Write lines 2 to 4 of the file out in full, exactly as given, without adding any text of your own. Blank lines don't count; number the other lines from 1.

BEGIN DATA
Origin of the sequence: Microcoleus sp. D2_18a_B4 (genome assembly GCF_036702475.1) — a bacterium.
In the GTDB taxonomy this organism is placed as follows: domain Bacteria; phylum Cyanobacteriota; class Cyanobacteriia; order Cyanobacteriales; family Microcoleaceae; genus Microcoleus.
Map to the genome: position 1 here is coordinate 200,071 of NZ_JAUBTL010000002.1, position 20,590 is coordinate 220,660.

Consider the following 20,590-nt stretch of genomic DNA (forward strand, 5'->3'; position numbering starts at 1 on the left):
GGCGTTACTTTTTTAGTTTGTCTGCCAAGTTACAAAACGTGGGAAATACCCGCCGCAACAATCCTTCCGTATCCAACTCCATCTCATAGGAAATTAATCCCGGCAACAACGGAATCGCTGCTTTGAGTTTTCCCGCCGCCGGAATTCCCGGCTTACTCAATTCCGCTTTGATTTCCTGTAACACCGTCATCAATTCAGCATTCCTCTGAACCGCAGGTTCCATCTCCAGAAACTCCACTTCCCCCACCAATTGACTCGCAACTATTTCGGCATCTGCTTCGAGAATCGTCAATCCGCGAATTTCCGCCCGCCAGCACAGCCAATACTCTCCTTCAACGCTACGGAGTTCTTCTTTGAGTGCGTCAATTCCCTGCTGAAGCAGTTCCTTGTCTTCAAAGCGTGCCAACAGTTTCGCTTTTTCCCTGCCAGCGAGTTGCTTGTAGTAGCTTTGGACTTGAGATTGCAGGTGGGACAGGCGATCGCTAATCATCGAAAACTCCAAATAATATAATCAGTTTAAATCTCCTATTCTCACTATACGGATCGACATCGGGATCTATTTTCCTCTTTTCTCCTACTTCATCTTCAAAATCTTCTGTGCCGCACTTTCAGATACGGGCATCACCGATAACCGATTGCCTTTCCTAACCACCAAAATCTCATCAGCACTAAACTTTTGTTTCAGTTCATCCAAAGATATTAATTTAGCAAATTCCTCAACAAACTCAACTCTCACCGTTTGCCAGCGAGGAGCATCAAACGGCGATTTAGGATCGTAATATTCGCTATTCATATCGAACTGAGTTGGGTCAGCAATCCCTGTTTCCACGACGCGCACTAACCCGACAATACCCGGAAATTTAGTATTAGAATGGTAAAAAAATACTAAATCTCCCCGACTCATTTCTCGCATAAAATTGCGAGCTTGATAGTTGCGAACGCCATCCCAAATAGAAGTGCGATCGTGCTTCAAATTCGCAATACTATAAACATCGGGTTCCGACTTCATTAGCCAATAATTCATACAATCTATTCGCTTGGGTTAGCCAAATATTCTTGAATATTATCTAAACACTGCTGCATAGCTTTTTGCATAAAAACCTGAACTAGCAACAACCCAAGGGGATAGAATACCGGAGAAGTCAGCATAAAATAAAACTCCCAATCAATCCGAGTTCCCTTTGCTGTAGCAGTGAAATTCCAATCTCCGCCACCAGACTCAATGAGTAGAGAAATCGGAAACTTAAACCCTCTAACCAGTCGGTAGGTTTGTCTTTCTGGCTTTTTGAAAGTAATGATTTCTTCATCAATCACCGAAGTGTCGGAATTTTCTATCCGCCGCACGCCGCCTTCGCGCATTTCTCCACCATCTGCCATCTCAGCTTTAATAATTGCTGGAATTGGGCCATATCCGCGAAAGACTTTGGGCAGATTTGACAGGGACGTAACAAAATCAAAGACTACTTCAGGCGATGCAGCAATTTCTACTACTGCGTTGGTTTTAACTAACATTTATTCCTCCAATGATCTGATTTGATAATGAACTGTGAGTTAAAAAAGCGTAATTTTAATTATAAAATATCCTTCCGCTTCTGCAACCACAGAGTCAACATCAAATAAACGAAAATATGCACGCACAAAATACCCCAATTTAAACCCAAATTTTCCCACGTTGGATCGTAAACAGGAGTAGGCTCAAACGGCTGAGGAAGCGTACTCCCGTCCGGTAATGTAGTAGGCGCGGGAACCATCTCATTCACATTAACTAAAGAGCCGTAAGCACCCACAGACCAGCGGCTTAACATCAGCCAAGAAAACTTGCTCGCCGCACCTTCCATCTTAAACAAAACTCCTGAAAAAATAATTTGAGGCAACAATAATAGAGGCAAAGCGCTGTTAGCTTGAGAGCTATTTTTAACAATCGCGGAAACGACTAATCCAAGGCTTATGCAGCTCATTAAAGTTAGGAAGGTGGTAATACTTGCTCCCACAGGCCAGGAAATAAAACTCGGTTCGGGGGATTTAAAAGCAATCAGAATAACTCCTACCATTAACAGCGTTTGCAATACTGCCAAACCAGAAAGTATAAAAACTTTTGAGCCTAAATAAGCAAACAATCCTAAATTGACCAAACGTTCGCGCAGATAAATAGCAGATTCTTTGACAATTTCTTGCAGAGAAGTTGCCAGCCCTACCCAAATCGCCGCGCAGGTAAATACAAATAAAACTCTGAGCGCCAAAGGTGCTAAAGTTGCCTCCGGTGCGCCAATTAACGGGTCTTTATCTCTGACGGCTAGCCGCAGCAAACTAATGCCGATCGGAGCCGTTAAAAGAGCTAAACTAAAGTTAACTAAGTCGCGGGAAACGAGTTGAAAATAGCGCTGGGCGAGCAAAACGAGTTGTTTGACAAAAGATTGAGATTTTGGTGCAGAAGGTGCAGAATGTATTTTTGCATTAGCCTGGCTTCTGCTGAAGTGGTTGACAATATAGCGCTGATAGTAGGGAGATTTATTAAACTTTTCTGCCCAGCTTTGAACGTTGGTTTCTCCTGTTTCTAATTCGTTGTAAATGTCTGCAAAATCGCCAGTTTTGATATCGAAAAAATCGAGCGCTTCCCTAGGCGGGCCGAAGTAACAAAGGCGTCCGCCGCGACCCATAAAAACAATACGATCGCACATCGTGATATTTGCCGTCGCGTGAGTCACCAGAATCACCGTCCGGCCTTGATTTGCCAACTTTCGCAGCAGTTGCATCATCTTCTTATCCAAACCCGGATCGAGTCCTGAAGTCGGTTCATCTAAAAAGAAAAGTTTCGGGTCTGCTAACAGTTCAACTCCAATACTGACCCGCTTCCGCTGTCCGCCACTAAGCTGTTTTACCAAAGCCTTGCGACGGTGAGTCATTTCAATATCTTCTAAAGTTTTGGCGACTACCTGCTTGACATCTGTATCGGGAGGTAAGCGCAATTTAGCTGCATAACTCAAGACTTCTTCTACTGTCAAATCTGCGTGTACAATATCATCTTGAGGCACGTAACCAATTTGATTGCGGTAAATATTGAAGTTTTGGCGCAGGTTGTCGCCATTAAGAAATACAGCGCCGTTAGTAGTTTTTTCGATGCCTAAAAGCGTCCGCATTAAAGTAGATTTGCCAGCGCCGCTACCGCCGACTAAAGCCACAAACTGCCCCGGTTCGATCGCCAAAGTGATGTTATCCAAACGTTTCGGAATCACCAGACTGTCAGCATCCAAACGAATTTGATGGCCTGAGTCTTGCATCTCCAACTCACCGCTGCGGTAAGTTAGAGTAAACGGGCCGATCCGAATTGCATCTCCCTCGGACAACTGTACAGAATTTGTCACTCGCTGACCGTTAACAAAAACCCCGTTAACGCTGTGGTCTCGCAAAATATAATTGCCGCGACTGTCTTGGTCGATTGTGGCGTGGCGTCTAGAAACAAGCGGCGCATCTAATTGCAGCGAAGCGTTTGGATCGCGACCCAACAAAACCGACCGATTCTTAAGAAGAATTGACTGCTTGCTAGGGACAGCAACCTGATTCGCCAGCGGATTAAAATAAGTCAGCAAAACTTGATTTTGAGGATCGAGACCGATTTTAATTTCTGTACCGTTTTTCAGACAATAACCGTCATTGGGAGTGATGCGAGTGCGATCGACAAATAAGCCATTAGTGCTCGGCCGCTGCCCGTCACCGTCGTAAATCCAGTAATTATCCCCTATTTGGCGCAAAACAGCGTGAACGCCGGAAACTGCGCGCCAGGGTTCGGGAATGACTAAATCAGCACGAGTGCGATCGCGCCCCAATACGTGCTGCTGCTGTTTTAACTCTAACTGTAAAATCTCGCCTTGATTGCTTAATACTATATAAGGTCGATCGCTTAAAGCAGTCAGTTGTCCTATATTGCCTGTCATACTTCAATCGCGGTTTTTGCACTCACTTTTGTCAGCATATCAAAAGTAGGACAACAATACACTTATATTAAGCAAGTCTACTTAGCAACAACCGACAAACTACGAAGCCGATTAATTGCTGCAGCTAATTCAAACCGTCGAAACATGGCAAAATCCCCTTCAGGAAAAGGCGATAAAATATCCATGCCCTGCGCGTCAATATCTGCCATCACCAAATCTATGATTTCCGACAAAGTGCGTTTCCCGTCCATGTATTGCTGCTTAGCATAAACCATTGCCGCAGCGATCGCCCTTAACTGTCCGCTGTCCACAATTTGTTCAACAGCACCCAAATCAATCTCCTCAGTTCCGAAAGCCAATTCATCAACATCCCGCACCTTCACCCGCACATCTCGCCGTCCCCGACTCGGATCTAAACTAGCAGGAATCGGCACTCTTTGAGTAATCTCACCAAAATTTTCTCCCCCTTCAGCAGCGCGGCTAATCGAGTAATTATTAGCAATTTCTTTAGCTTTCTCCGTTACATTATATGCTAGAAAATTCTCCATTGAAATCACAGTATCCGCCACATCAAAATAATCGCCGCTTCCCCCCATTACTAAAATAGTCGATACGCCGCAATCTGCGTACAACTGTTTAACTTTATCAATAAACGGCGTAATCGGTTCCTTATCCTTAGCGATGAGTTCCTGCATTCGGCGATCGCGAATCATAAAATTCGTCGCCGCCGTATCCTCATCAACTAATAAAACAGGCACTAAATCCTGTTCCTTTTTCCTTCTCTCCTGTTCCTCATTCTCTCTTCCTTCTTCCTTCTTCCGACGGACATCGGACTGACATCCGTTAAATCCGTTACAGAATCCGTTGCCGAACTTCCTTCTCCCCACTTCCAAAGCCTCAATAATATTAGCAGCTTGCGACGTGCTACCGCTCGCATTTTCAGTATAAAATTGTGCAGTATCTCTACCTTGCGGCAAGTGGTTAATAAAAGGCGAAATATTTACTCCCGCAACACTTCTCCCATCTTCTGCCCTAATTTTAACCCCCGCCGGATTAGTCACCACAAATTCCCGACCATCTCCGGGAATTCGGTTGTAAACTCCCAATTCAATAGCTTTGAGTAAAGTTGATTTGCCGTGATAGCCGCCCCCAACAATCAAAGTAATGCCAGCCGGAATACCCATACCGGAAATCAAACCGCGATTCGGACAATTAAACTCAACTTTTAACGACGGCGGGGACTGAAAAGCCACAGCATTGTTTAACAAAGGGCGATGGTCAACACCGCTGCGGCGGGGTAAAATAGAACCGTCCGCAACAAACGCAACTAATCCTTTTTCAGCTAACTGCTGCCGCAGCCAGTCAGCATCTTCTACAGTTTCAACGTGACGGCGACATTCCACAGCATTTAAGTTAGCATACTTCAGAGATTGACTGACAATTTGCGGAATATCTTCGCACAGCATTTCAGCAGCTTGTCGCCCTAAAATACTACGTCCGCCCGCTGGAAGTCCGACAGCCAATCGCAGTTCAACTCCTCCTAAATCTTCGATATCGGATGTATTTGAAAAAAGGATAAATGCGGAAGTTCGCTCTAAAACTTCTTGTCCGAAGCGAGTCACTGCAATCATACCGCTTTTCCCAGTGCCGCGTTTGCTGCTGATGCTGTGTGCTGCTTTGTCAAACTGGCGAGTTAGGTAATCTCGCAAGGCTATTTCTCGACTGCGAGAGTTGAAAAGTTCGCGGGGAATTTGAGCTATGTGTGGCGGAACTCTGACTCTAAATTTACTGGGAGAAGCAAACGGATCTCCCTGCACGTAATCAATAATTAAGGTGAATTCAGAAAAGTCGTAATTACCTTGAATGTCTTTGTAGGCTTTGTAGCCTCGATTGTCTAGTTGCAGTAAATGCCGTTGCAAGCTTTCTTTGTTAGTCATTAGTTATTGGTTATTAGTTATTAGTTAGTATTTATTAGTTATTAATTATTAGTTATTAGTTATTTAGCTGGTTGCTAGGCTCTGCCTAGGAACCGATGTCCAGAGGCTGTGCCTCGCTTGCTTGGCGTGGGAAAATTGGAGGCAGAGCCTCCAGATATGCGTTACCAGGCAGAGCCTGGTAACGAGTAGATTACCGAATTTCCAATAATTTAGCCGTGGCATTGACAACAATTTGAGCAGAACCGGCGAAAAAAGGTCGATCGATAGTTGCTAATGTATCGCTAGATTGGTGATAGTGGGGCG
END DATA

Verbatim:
In the GTDB taxonomy this organism is placed as follows: domain Bacteria; phylum Cyanobacteriota; class Cyanobacteriia; order Cyanobacteriales; family Microcoleaceae; genus Microcoleus.
Map to the genome: position 1 here is coordinate 200,071 of NZ_JAUBTL010000002.1, position 20,590 is coordinate 220,660.

Consider the following 20,590-nt stretch of genomic DNA (forward strand, 5'->3'; position numbering starts at 1 on the left):